KENYA— The Kenyan Ministry of Health (MoH) has unveiled the ‘Integrating Diabetes and Hypertension Prevention and Control into Primary Health Care’ project in a strategic move aimed at bolstering healthcare across the country’s 47 counties.

Launched as part of the national observance of World Diabetes Day, the four-year initiative marks a significant step towards improving healthcare accessibility and quality.

The project launch, hosted at Iten County Referral Hospital, aligns with Kenya’s healthcare reforms advocating for quality and affordable care for all citizens.

Under the theme ‘Enhance Access to Diabetes Care,’ the project focuses on prevention, screening, and management, representing a crucial advancement in Kenya’s battle against diabetes.

Health Cabinet Secretary Nakhumicha S. Wafula, alongside World Diabetes Foundation (WDF) Senior Director Sanne Frost Helt and WDF’s Regional Advisor Emil Morell, attended the launch.

The celebration emphasized the project’s commitment to prevention, early diagnosis, and providing accurate information and care.

With approximately 4% of Kenyans affected by diabetes and only 40% receiving treatment, CS Nakhumicha stressed the urgent need to address this epidemic.

Encouraging a healthy lifestyle, which includes balanced nutrition, regular exercise, and abstaining from tobacco and excessive alcohol consumption, was underscored as a pivotal aspect of disease prevention.

Acknowledging the pivotal role played by the World Diabetes Foundation, CS Nakhumicha expressed gratitude for their substantial four-year grant, driving this groundbreaking project’s integration of diabetes and hypertension into primary care—a transformative effort spanning 35 countries.

Sanne Helt highlighted the significance of bringing noncommunicable diseases (NCD) services to the primary healthcare level.

This is crucial for ensuring individuals living with diabetes can access care as close to their homes as possible, enhancing the overall effectiveness of treatment.

Emil Morell emphasized the critical role of community health workers in transforming healthcare and achieving universal health coverage.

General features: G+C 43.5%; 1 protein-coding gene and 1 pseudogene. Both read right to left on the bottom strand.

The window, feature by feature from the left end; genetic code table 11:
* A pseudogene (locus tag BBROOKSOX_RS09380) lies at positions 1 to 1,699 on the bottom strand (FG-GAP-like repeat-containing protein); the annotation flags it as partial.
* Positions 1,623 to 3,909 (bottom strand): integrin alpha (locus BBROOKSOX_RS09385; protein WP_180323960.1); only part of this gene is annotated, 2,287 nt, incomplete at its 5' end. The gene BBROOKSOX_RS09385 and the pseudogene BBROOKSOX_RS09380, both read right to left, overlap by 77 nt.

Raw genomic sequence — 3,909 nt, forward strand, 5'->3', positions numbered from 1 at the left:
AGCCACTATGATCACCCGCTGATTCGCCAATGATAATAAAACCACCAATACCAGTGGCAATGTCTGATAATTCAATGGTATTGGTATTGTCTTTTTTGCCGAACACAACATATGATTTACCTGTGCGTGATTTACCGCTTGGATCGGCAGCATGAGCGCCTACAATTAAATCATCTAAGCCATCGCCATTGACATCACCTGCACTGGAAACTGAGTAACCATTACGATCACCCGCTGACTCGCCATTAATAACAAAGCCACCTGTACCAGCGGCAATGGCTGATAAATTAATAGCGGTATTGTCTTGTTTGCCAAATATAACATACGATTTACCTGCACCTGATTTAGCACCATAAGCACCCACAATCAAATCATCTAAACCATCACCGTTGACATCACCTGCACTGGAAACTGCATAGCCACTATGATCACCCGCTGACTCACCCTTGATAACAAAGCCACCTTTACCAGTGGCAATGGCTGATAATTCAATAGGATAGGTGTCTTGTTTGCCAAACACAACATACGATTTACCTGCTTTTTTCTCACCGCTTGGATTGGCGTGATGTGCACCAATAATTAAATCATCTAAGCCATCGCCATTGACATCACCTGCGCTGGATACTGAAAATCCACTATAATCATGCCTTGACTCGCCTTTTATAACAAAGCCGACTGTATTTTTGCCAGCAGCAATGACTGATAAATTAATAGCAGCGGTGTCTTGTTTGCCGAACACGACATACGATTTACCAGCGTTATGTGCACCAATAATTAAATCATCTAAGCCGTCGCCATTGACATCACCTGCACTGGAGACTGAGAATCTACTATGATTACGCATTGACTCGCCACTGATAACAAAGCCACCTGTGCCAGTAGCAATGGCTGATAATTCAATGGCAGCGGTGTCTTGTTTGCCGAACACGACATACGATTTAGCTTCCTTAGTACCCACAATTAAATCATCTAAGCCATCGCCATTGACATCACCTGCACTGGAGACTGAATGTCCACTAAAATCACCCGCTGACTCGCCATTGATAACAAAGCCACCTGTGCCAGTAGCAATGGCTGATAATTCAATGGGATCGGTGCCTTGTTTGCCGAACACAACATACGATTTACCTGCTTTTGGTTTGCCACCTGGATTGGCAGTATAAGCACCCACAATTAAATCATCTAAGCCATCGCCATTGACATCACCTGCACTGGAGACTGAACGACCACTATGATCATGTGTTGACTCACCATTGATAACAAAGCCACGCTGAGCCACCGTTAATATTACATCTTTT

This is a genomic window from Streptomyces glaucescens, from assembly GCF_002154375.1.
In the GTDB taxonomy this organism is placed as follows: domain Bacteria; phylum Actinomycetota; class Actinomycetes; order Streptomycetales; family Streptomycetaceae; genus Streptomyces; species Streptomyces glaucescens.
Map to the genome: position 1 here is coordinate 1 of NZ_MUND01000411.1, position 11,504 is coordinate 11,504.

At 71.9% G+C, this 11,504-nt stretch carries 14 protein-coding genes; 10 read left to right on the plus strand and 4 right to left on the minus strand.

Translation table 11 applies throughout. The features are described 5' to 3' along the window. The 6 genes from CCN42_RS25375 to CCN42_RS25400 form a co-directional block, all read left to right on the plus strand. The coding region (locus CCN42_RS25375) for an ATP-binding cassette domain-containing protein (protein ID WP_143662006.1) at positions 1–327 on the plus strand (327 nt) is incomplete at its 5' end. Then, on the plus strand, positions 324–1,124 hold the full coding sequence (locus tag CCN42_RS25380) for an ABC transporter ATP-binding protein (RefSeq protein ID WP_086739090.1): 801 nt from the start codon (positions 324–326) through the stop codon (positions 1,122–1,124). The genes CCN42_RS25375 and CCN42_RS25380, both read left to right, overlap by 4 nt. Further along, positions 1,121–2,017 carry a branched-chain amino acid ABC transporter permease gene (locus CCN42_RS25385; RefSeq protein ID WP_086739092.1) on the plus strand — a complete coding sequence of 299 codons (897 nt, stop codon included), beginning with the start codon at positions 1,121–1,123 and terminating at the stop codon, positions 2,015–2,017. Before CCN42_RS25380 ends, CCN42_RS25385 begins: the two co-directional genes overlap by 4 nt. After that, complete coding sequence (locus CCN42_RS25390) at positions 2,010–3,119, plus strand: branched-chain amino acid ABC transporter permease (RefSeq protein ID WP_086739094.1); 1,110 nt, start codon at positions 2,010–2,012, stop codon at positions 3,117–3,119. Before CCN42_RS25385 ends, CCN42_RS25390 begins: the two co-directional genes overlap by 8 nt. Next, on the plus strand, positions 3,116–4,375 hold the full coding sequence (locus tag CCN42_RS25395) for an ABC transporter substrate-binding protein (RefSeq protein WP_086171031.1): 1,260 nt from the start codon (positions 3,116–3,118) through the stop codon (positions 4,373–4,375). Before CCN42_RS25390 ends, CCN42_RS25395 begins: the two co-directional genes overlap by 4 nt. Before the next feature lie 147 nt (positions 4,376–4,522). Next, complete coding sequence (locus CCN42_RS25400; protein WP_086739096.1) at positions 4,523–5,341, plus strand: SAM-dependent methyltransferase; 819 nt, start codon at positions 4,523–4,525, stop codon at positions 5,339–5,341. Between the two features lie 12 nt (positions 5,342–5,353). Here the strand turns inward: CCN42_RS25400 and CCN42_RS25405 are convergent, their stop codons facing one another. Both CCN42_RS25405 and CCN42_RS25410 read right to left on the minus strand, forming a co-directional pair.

By providing essential services and education to underserved communities, these workers bridge the gap between patients and healthcare services, particularly in rural areas with limited access to care.

The national scale-up, supported by a EUR 7.1 million (US$7.7 million) grant from the Novo Nordisk Foundation (NNF) and WDF, combined with partner contributions, has a total budget of EUR 12 million (US$13 million).

This substantial funding aims to strengthen primary healthcare in Kenya, aligning with the decentralization of health services.

Building on the successes of the initial two phases (2009–2014 and 2016–2020), the current scale-up extends Kenya’s commitment to addressing gaps in NCD management at the primary care and community levels.

Poverty and limited access to basic health services affect at least 30% of the population, with NCDs accounting for nearly 40% of the disease burden.

The third phase, spanning until 2027, aligns with Kenya’s decentralized reform, uniting national and international stakeholders and resources.

By incorporating universal health coverage principles, this project seeks to strengthen national healthcare and align with Kenya’s National NCD Prevention and Control Strategic Plan 2021-2026.

This project represents one of the largest WDF investments in primary care, aiming to catalyze NCD care and integration into universal healthcare coverage.

It stands as the latest in a series of WDF-supported NCD scale-up efforts, playing a pivotal role in diabetes care and prevention in low- and middle-income countries for over two decades.

The ambitious project encompasses three core dimensions: governance and decentralization, advocacy and research, and health system capability.

It will reach all 47 Kenyan counties, fostering access to care through technical working groups focused on diabetes and hypertension.

The comprehensive approach involves training over 2,000 healthcare professionals, building capacity for 350 health centers in 35 counties, and targeting specific health outcomes.

By 2025, the project aims for 5 out of 10 patients to meet blood glucose and blood pressure targets, ensuring affordable NCD medicines are available in 80% of health facilities.

Furthermore, the project will train over 3,500 community health workers, engage 1,800 peer advocates, and establish over 350 patient support groups.

With ambitious screening goals and care for those at risk, the project aims to become a model for similar programs in Sub-Saharan Africa and beyond, leveraging the lessons learned from previous WDF-supported initiatives in Kenya since 2004.

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